Auman’s husband-to-be, Caleb, needed help with his landscaping company. Brittany Auman literally learned the business from the ground up. “I was 21 years old, and I started going out on a few job estimates,” says Auman of her start at Auman Landscape, in Carroll, Ohio.
“When I got there, people weren’t expecting me. A few of them even asked to postpone the meeting until Caleb could be there. It was crazy because one of the people was the mother of somebody I went to school with—so I knew the people, and they knew me, but there wasn’t a lot of respect for women in the industry or in that specific position.”
Fast-forward a dozen years, and Brittany Auman has helped turn a basic landscaping business into an outdoor powerhouse. In addition to traditional lawn care, the Aumans are leaders in “hardscaping”—installing outdoor living spaces, patios, pavers, water features, and swimming pool decks. They also run The Hardscape Academy—an online-based tutorial program for new landscaping professionals that reveals tricks of the trade for both technical topics like specific product installs and management strategies like training new crew members.
In the world of landscaping, the Aumans have become heavy-hitting influencers—all while raising three children under age nine. “People started following us on Instagram, and we’d get these questions like, ‘How do you do this?’ or ‘What’s the best way to cut a curve on a patio?” says Auman. “And we thought, there’s a place in the industry for this. A lot of people just go into mowing right out of high school and miss some of the skills that go into running a business. Our goal with the academy is to give people some help, where they don’t need to go into $80,000 or $100,000 in college debt to figure some of these things out.”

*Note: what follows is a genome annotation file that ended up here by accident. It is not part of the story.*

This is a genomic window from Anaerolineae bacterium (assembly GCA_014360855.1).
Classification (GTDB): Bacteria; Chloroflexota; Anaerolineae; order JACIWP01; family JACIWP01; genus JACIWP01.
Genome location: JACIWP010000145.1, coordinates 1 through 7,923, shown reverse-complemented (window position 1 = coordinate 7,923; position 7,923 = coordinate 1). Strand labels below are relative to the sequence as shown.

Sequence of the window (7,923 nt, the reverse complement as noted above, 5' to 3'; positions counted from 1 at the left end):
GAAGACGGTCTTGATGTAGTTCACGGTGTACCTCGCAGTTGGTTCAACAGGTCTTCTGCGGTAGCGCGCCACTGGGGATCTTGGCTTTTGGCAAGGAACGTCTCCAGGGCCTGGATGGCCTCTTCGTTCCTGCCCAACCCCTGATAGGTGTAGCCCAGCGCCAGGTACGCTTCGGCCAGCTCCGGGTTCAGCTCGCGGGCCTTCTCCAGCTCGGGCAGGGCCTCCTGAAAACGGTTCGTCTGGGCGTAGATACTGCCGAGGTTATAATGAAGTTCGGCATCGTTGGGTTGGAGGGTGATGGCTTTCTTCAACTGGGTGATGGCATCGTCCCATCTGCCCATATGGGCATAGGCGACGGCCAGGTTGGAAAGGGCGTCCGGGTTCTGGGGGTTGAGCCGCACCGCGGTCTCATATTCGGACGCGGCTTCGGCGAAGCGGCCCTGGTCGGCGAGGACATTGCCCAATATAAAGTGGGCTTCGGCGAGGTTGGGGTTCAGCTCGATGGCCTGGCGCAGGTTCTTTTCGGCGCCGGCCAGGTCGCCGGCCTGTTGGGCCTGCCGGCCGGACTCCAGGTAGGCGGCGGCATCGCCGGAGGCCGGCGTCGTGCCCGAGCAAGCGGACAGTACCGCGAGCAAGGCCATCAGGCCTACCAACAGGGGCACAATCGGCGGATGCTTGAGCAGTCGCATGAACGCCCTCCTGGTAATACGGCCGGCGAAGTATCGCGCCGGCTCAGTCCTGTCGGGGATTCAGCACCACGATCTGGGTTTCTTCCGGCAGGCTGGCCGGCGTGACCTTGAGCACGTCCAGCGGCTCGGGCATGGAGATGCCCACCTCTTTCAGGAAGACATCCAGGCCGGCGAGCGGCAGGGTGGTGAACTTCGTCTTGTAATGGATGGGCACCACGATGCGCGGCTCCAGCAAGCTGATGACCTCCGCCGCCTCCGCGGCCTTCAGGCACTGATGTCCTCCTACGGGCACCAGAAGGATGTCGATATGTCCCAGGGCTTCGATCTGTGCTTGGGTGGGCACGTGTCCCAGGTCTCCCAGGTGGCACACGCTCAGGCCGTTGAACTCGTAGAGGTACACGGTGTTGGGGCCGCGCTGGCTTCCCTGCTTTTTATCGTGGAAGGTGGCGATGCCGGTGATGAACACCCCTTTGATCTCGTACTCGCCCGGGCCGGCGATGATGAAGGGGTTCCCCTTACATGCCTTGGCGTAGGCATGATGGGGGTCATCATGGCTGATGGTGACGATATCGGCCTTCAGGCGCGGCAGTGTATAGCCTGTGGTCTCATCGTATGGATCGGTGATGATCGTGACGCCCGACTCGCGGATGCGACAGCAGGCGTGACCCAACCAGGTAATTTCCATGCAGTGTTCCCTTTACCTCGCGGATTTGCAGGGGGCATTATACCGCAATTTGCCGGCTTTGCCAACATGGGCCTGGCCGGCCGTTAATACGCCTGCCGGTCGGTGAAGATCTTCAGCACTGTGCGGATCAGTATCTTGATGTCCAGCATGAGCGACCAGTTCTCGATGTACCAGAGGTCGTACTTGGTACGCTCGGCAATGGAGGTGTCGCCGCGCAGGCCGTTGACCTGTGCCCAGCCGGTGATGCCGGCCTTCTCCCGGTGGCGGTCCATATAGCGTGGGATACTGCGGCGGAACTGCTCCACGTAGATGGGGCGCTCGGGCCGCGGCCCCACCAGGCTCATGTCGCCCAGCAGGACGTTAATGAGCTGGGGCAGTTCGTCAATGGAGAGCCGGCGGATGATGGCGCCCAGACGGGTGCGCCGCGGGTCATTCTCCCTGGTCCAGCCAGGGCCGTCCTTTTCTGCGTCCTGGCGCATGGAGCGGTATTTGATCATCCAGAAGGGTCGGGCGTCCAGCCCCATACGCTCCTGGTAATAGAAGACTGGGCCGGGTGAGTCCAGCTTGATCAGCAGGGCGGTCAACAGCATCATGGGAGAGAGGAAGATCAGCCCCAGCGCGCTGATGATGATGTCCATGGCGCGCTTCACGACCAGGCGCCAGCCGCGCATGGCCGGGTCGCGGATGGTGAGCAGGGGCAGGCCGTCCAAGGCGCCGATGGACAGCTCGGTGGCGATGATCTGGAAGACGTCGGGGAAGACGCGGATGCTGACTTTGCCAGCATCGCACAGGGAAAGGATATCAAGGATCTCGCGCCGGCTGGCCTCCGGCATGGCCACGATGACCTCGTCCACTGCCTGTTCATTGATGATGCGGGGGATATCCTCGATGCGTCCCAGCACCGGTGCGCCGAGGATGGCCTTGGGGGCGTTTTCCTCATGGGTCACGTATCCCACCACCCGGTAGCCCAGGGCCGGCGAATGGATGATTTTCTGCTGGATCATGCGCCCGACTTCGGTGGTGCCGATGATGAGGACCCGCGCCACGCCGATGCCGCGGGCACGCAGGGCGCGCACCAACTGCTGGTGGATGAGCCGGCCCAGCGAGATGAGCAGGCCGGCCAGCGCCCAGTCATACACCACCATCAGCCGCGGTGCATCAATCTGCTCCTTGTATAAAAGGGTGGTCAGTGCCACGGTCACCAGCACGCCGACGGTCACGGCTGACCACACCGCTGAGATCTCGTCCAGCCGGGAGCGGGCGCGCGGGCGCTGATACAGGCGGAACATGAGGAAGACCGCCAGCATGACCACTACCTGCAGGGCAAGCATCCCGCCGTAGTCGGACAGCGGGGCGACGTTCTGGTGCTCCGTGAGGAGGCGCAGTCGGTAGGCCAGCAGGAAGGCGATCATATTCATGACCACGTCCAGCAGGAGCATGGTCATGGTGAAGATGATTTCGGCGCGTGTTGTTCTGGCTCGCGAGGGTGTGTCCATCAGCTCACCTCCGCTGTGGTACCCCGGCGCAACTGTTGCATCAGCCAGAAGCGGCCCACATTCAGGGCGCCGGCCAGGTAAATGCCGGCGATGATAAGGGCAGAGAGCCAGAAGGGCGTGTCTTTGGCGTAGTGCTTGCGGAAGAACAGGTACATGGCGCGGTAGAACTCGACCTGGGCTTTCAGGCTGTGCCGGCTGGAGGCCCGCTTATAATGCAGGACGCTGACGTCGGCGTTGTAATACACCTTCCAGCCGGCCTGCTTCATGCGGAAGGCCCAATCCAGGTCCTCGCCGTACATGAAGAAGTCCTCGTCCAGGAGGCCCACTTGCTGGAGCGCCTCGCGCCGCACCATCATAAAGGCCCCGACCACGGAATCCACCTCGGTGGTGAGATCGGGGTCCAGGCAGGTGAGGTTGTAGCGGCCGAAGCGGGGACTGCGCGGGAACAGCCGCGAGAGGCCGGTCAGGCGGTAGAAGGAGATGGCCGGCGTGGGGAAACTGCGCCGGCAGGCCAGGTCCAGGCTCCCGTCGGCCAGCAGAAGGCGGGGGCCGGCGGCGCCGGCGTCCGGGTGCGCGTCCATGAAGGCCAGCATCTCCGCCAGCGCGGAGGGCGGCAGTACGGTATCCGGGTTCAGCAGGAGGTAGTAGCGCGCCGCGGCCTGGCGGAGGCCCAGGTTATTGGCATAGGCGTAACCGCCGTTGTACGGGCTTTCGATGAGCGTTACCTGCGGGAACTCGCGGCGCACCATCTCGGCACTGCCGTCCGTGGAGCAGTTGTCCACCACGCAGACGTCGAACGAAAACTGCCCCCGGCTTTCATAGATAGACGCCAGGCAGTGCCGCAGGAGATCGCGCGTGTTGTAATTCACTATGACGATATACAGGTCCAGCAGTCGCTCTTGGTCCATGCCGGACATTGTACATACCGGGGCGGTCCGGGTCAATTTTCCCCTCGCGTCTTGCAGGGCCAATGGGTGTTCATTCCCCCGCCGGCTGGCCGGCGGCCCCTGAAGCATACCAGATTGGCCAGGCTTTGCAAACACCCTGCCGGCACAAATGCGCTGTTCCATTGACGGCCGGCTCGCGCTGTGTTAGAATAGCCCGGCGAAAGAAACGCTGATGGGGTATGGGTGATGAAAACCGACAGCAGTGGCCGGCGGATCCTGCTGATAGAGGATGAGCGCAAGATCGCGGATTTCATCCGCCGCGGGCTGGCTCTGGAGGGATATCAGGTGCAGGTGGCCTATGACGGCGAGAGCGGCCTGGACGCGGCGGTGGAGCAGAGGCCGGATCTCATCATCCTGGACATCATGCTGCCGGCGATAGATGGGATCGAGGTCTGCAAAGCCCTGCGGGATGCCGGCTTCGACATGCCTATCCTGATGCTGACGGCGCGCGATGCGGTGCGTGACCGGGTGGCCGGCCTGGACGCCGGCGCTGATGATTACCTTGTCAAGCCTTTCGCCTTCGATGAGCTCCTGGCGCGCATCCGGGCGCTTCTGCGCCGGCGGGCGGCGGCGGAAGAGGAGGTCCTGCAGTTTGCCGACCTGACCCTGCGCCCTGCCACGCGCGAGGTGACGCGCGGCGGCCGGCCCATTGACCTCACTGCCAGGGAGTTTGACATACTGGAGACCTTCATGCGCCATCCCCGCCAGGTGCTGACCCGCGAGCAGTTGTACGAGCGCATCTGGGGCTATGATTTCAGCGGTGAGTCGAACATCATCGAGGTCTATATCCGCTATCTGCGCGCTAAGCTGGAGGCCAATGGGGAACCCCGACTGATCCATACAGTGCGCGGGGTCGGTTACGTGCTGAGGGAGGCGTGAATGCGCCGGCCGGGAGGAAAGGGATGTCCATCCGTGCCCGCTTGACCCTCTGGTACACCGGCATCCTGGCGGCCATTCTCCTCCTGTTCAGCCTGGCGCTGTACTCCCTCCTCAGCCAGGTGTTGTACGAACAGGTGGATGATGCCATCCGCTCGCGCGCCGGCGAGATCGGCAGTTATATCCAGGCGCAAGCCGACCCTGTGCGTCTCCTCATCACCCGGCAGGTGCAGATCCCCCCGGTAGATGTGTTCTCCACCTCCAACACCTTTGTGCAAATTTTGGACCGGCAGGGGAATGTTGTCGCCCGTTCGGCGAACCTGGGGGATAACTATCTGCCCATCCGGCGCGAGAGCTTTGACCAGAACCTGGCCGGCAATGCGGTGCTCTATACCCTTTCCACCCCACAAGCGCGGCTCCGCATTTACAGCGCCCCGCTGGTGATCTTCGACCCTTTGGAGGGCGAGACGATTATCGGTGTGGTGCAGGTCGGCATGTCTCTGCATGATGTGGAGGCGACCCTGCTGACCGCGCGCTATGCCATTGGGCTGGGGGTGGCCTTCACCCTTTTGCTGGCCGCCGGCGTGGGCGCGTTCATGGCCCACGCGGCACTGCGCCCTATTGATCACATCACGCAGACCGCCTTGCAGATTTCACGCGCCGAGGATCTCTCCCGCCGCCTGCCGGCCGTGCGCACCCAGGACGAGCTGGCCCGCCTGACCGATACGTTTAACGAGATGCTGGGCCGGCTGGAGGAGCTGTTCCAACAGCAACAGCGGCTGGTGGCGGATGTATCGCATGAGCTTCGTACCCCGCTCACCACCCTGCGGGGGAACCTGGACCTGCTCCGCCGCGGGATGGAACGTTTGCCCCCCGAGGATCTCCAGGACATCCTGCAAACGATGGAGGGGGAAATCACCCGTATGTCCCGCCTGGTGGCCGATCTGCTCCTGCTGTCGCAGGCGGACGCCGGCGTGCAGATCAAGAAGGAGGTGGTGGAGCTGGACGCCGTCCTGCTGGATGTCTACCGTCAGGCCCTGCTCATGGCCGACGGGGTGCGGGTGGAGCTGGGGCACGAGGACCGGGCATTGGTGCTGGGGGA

Auman’s journey represents exactly what American Business Women’s Day in field service, celebrated on September 22, is all about. When she joined Auman Landscaping, the company had no automated processes—which meant that after 14-hour days out in the field, Auman was up late doing bookkeeping and other back-office chores. “We were great workers, but we were bad business managers,” she says. “We were making money, but we weren’t doing the things as business owners should be doing—like setting the vision, setting the goals, and hiring the right people in the right places to help us achieve our goals.”
Now, Auman has two crews working full time, with a third that pitches in during especially busy times. “Now, we all have our specific tasks,” Auman says. “The guys in the crew have theirs. I have mine. My husband has his, and everyone works together. Everyone is important in the company. It’s not just me or the foreman. We’re always developing better and newer processes, so we can change and grow.”
Auman’s advice for women beginning their entrepreneurial careers—in landscaping or otherwise? “Be patient, and give yourself and your family some grace,” she says. “It’s going to take three to five years to feel successful. If you don’t make it the first year, or you have a good year and then a bad one, stick it out. If you have an idea, go with it. A failure is just an event. It’s not something that defines who you are.”
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